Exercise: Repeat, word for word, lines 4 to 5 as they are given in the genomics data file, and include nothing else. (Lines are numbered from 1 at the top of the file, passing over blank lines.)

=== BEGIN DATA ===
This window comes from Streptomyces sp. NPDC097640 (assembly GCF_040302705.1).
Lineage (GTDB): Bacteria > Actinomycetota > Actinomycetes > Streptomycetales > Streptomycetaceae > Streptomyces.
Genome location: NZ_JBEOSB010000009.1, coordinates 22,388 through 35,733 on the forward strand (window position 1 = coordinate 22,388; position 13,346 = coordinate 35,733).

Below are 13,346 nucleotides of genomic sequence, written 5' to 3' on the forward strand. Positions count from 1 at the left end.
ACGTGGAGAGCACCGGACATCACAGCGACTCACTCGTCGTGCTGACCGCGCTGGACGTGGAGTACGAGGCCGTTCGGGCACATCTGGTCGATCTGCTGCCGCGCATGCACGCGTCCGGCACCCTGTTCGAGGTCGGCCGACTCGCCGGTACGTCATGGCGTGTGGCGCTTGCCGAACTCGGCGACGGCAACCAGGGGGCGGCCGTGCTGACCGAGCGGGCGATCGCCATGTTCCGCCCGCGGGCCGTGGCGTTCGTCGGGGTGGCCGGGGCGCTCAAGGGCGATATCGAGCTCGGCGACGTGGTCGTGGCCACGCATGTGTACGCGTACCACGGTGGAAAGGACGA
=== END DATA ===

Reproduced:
Below are 13,346 nucleotides of genomic sequence, written 5' to 3' on the forward strand. Positions count from 1 at the left end.
ACGTGGAGAGCACCGGACATCACAGCGACTCACTCGTCGTGCTGACCGCGCTGGACGTGGAGTACGAGGCCGTTCGGGCACATCTGGTCGATCTGCTGCCGCGCATGCACGCGTCCGGCACCCTGTTCGAGGTCGGCCGACTCGCCGGTACGTCATGGCGTGTGGCGCTTGCCGAACTCGGCGACGGCAACCAGGGGGCGGCCGTGCTGACCGAGCGGGCGATCGCCATGTTCCGCCCGCGGGCCGTGGCGTTCGTCGGGGTGGCCGGGGCGCTCAAGGGCGATATCGAGCTCGGCGACGTGGTCGTGGCCACGCATGTGTACGCGTACCACGGTGGAAAGGACGA